let page = 0;
   if (req.query) {
       if (req.query.page) {
           req.query.page = parseInt(req.query.page);
           page = Number.isInteger(req.query.page) ? req.query.page : 0;
       }
   }
   UserModel.list(limit, page).then((result) => {
       res.status(200).send(result);
   })
};

The corresponding model method will be:

exports.list = (perPage, page) => {
    return new Promise((resolve, reject) => {
        User.find()
            .limit(perPage)
            .skip(perPage * page)
            .exec(function (err, users) {
                if (err) {
                    reject(err);
                } else {
                    resolve(users);
                }
            })
    });
};

The resulting list response will have the following structure:

[
   {
       "firstName": "Marco",
       "lastName": "Silva",
       "email": "[email protected]",
       "password": "z4tS/DtiH+0Gb4J6QN1K3w==$al6sGxKBKqxRQkDmhnhQpEB6+DQgDRH2qr47BZcqLm4/fphZ7+a9U+HhxsNaSnGB2l05Oem/BLIOkbtOuw1tXA==",
       "permissionLevel": 1,
       "id": "5b02c5c84817bf28049e58a3"
   },
   {
       "firstName": "Paulo",
       "lastName": "Silva",
       "email": "[email protected]",
       "password": "wTsqO1kHuVisfDIcgl5YmQ==$cw7RntNrNBNw3MO2qLbx959xDvvrDu4xjpYfYgYMxRVDcxUUEgulTlNSBJjiDtJ1C85YimkMlYruU59rx2zbCw==",
       "permissionLevel": 1,
       "id": "5b02d038b653603d1ca69729"
   }
]

And the last part to be implemented is the DELETE at /users/:userId.

Our controller for deletion will be:

exports.removeById = (req, res) => {
   UserModel.removeById(req.params.userId)
       .then((result)=>{
           res.status(204).send({});
       });
};

Same as before, the controller will return HTTP code 204 and no content body as confirmation.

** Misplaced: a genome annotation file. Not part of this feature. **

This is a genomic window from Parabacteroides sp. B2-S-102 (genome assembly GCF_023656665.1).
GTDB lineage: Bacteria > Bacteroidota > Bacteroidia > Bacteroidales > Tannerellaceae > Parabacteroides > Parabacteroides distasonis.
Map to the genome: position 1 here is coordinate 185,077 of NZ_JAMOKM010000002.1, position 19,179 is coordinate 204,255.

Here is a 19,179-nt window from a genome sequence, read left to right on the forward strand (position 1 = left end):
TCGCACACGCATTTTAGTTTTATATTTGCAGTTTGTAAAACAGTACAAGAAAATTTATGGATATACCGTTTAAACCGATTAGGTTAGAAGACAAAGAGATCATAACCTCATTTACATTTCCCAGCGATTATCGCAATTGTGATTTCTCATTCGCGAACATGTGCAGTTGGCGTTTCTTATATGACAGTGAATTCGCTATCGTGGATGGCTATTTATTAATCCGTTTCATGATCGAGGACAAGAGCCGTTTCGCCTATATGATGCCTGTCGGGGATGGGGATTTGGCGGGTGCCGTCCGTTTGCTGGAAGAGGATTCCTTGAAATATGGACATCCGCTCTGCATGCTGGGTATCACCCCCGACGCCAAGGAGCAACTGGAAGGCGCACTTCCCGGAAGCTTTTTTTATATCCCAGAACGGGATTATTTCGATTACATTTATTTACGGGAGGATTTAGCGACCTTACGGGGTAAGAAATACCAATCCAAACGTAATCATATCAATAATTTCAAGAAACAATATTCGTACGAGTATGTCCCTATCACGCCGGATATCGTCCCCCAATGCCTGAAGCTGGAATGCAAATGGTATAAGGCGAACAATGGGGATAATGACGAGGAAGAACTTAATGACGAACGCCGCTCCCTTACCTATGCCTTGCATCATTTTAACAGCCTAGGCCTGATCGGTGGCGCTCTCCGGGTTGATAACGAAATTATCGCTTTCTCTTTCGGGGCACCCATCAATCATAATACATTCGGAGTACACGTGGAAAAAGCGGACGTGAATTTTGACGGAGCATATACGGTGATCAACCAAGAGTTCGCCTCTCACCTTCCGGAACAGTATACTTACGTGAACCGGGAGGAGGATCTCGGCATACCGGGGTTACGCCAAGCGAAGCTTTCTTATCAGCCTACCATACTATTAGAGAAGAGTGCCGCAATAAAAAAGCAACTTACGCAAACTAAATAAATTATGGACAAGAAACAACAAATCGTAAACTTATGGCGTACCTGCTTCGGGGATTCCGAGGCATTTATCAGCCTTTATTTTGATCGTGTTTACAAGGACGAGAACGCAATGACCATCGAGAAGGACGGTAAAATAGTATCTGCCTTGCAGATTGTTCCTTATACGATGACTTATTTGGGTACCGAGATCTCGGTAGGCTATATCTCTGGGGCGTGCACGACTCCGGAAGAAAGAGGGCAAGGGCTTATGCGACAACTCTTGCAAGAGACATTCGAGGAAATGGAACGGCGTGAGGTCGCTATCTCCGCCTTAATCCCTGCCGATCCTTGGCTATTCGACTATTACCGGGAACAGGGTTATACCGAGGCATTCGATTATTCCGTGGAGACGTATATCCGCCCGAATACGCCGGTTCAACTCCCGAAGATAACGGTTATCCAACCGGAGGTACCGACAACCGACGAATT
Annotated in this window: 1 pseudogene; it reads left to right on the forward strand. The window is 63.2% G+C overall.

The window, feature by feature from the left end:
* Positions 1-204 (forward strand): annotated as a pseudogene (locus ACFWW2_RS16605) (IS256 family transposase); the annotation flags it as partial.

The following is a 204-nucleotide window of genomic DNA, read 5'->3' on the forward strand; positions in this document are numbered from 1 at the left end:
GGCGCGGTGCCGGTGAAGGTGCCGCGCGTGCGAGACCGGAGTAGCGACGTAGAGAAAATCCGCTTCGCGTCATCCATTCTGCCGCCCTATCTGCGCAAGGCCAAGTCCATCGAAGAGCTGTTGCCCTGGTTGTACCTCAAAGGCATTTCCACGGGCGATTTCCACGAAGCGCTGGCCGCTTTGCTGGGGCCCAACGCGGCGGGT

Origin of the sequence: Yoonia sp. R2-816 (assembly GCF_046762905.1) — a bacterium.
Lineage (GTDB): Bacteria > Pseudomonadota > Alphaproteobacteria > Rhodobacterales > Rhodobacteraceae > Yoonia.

The corresponding model method should look like this:

exports.removeById = (userId) => {
    return new Promise((resolve, reject) => {
        User.remove({_id: userId}, (err) => {
            if (err) {
                reject(err);
            } else {
                resolve(err);
            }
        });
    });
};

We now have all the necessary operations for manipulating the user resource, and we’re done with the user controller. The main idea of this code is to give you the core concepts of using the REST pattern. We’ll need to return to this code to implement some validations and permissions to it, but first, we’ll need to start building our security. Let’s create the auth module.

Creating the Auth Module

Before we can secure the users module by implementing the permission and validation middleware, we’ll need to be able to generate a valid token for the current user. We will generate a JWT in response to the user providing a valid email and password. JWT is a remarkable JSON web token that you can use to have the user securely make several requests without validating repeatedly. It usually has an expiration time, and a new token is recreated every few minutes to keep the communication secure. For this tutorial, though, we will forgo refreshing the token and keep it simple with a single token per login.